What do the mysterious death of a soldier in Iraq, the death of a teen in Florida, the controversy surrounding a class at Georgetown last fall, the war on drugs and voter ID laws all have in common?

The answer is stealth racism.

That is, racism that is not overt, but rather subtle and insidious, and therefore harder to detect and combat. Unlike the overt racism of the past, stealth racism is manifested through policies and rhetoric that ostensibly appear benign.

In the summer of 2005, Private LaVena Johnson was found dead in Iraq. At the age of 19, she was one of the first black women to die in the war on terror. When her body was found, it was covered with bruises, scratches and bite marks. She had several shattered teeth, a broken nose and a black eye. Her hand had been covered with flammable liquid and subsequently torched and acid had been poured on her crotch. The Army declared her death a suicide, and to this day refuses to investigate the case further.

Just this past February, Trayvon Martin, a black teenager, was gunned down in Florida after a confrontation with a neighborhood watch volunteer who thought Martin was suspicious. Martin was in fact visiting his father, who lived nearby, and coming back from a convenience store with Skittles and iced tea.

This past fall, a class taught at Georgetown by noted academic Michael Eric Dyson, “The Sociology of Hip-Hop,” attracted widespread criticism for being insufficiently intellectual. Stephen Wu’s viewpoint in The Hoya criticizing the class (“Jay-Z: Not a 21st-Century Homer, A3, Nov. 1, 2011) argued that the course was “poppycock” and that it couldn’t “stand intellectual muster.”

Under the policies of the war on drugs, crack cocaine receives significantly harsher penalties than powder cocaine, despite the fact that both drugs are pharmaceutically equivalent.

Finally, in the last several months, multiple states have moved to further restrict voting rights by passing voter identification laws, which require voters to show certain approved forms of identification in order to vote in elections.

At first glance, none of these cases would appear to be instances of racism. However, closer analysis reveals the profound influence of racism on each of these cases.

The same summer of Private Johnson’s death, 18-year-old Natalee Holloway disappeared in Aruba under suspicious circumstances. Unlike Johnson’s death, Holloway’s disappearance garnered massive coverage in the American and international media. The case received the attention of the FBI, the Dutch air force and the governor of Alabama.

Both cases involved the death or disappearance of a woman under mysterious circumstances. Yet Johnson was black, and Holloway was white. Johnson’s death received limited coverage and investigation, but Holloway’s case became an international phenomenon.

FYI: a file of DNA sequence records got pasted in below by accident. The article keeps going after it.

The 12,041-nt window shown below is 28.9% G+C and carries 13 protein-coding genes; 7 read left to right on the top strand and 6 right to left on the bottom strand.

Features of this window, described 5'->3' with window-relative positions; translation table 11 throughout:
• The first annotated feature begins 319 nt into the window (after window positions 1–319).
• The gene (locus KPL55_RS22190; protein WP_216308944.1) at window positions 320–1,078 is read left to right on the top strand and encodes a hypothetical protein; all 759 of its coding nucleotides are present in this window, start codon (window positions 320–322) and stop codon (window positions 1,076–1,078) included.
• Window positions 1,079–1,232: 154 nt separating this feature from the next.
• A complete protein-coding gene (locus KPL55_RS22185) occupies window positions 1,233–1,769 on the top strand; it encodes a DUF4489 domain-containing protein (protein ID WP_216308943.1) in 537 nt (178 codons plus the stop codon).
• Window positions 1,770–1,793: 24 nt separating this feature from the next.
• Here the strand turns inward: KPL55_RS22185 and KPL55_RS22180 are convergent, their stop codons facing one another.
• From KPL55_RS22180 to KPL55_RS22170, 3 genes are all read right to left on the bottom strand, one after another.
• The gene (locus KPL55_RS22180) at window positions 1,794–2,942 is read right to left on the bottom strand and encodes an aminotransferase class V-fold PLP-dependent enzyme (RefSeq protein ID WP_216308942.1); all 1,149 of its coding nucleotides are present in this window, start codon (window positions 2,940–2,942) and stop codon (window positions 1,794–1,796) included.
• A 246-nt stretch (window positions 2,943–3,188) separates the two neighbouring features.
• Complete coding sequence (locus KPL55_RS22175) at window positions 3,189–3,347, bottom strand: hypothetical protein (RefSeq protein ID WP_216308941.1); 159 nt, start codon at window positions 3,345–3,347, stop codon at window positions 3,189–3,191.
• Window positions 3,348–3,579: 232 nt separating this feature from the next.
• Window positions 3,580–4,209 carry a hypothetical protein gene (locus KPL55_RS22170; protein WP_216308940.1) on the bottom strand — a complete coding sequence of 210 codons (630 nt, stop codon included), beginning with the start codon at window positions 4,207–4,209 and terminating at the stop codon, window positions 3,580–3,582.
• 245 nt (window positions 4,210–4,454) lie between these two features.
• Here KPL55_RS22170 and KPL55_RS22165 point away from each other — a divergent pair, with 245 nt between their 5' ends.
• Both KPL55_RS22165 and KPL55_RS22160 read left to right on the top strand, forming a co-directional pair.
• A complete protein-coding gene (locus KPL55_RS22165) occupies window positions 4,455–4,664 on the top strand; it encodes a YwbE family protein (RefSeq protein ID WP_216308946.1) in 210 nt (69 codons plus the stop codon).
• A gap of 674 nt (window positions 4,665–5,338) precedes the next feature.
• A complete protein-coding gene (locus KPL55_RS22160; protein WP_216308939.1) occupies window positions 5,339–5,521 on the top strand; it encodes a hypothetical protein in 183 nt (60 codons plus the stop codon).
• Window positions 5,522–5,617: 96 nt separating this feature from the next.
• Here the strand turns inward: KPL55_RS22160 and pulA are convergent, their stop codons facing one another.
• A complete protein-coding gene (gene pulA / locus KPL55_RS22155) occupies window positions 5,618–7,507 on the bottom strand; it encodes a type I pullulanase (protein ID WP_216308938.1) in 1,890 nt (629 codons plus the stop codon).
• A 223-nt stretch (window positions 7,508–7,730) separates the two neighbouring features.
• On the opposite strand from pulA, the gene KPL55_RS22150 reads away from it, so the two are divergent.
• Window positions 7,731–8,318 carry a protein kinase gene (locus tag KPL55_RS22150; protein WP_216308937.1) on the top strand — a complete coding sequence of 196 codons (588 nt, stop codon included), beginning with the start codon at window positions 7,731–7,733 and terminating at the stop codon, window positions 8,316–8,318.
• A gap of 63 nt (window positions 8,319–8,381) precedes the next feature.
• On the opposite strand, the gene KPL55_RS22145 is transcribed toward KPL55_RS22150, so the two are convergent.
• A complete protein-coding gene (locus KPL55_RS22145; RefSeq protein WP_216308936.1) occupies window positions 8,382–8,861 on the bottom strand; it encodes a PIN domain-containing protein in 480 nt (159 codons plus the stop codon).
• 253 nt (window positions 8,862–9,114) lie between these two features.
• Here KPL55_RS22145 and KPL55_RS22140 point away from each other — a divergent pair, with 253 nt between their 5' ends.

In the case of Trayvon Martin, it is worth asking what role race played. If Martin were white, would he still be alive?

The same semester as Dyson’s “Sociology of Hip-Hop” class, two comparable classes, “Philosophy & Star Trek” and “Philosophy & The Wire,” were offered with no controversy at all.

In the case of drug laws, the punishment for crack cocaine (more commonly used by blacks) is far more severe than the punishments for powder cocaine (more commonly used by whites). As a result, black males account for 50 percent of the prison population, despite only accounting for about 12 percent of the overall American population. All this is despite the fact that studies repeatedly demonstrate that people of all races use and sell illegal drugs at similar rates.

Like the literacy tests and poll taxes of the past, voter ID laws appear race neutral. However, in practice, they have a disproportionate effect on poor and minority voters. The Brennan Center for Justice estimates that 11 percent of eligible voters lack proper identification under these laws. However, among blacks, the number is 25 percent.

Voter ID laws represent a hidden poll tax. Instead of having to pay at the voting booth, Americans are now required to pay to get the proper identification to vote.

On the surface, none of these cases appear to be instances of racism. However, through closer examination, they can all be seen as examples of stealth racism and reveal how discrimination and bias continue to have a profound effect upon our society.

Many Americans believe that racism is no longer a problem in our society. However, as each of these cases indicates, rather than eradicating racism, we have driven it underground where it has continued to fester and metastasize. Only through confronting the phenomenon of stealth racism openly and directly can we hope to move forward and form a more perfect union.

Sam Blank is a senior in the College. This is the last appearance of IMPERFECT UNION.

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